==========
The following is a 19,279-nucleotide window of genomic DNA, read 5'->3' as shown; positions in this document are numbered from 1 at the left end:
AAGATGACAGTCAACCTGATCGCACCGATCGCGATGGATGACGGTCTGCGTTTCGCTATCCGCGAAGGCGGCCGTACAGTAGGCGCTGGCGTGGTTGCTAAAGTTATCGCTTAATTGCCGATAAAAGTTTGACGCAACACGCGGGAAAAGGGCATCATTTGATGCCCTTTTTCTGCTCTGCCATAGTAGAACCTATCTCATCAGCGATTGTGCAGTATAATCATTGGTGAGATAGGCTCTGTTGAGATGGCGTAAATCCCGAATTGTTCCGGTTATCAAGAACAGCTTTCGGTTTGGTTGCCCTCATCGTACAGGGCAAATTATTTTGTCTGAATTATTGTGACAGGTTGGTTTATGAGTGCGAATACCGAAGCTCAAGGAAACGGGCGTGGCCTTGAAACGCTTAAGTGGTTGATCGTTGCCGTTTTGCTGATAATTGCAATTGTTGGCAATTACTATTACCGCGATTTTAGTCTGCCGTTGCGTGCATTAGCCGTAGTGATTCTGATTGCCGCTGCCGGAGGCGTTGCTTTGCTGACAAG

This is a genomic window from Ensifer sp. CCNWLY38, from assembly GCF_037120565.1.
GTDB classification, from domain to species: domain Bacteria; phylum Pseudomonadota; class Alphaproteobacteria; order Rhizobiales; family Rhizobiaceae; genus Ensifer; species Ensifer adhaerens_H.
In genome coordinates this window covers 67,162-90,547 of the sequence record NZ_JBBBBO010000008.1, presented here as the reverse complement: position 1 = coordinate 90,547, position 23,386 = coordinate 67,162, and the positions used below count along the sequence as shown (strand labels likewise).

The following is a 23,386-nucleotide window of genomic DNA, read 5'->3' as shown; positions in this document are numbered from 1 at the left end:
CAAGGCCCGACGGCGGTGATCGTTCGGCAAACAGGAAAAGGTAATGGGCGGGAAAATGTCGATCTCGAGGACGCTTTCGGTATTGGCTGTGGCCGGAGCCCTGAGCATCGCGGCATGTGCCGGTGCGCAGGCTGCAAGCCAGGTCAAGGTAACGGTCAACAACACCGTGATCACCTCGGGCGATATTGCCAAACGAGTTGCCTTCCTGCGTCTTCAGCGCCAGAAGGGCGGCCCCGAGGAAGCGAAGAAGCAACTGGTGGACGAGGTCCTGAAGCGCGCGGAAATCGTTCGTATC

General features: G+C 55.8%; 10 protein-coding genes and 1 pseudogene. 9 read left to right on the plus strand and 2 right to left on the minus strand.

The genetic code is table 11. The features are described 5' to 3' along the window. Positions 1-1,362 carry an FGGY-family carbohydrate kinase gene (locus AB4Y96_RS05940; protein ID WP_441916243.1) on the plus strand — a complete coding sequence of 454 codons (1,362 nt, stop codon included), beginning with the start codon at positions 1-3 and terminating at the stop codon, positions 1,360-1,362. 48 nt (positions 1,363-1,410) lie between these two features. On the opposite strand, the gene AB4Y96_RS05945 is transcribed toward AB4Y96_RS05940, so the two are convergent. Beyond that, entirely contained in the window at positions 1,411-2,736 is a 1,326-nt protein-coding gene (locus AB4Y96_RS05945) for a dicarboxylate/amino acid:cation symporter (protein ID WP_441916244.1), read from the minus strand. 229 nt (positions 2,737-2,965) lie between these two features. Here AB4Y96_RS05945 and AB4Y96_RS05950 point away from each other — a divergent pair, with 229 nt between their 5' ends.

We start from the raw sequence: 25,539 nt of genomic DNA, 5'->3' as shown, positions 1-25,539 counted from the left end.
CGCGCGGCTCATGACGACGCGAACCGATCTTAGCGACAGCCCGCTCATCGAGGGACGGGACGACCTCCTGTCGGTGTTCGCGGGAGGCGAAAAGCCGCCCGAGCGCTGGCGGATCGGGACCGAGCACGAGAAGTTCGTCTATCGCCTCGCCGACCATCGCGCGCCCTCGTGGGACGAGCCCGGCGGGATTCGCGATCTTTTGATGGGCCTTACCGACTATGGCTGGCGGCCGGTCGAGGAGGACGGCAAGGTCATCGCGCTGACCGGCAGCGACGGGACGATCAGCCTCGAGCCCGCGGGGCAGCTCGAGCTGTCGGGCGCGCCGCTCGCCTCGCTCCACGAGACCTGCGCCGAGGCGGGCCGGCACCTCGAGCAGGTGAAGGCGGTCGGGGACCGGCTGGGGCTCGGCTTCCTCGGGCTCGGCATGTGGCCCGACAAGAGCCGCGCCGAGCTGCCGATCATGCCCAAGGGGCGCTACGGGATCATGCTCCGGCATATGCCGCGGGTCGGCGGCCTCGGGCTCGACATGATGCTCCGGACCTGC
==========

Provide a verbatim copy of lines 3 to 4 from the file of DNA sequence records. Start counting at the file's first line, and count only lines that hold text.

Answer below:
This is a genomic window from Ensifer sp. CCNWLY38, from assembly GCF_037120565.1.
GTDB classification, from domain to species: domain Bacteria; phylum Pseudomonadota; class Alphaproteobacteria; order Rhizobiales; family Rhizobiaceae; genus Ensifer; species Ensifer adhaerens_H.